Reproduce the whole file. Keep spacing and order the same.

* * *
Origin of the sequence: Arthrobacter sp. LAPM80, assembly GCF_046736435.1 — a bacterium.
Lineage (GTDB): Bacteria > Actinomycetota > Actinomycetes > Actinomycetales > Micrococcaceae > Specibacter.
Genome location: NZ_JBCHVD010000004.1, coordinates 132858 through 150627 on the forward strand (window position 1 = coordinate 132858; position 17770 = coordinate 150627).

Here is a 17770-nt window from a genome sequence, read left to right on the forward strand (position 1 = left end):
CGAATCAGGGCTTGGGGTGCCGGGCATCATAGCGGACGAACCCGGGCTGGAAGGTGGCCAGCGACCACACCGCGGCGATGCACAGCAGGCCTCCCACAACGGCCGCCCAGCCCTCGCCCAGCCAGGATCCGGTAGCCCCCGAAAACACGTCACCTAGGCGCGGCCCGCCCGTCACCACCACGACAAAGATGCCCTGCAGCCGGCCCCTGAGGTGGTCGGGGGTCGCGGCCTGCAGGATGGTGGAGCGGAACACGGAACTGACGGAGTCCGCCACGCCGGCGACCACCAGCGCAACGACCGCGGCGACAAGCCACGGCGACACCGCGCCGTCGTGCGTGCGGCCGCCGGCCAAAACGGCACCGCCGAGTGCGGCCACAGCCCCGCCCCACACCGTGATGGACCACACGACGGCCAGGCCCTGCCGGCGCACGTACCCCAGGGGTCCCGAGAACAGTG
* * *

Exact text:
Origin of the sequence: Arthrobacter sp. LAPM80, assembly GCF_046736435.1 — a bacterium.
Lineage (GTDB): Bacteria > Actinomycetota > Actinomycetes > Actinomycetales > Micrococcaceae > Specibacter.
Genome location: NZ_JBCHVD010000004.1, coordinates 132858 through 150627 on the forward strand (window position 1 = coordinate 132858; position 17770 = coordinate 150627).

Here is a 17770-nt window from a genome sequence, read left to right on the forward strand (position 1 = left end):
CGAATCAGGGCTTGGGGTGCCGGGCATCATAGCGGACGAACCCGGGCTGGAAGGTGGCCAGCGACCACACCGCGGCGATGCACAGCAGGCCTCCCACAACGGCCGCCCAGCCCTCGCCCAGCCAGGATCCGGTAGCCCCCGAAAACACGTCACCTAGGCGCGGCCCGCCCGTCACCACCACGACAAAGATGCCCTGCAGCCGGCCCCTGAGGTGGTCGGGGGTCGCGGCCTGCAGGATGGTGGAGCGGAACACGGAACTGACGGAGTCCGCCACGCCGGCGACCACCAGCGCAACGACCGCGGCGACAAGCCACGGCGACACCGCGCCGTCGTGCGTGCGGCCGCCGGCCAAAACGGCACCGCCGAGTGCGGCCACAGCCCCGCCCCACACCGTGATGGACCACACGACGGCCAGGCCCTGCCGGCGCACGTACCCCAGGGGTCCCGAGAACAGTG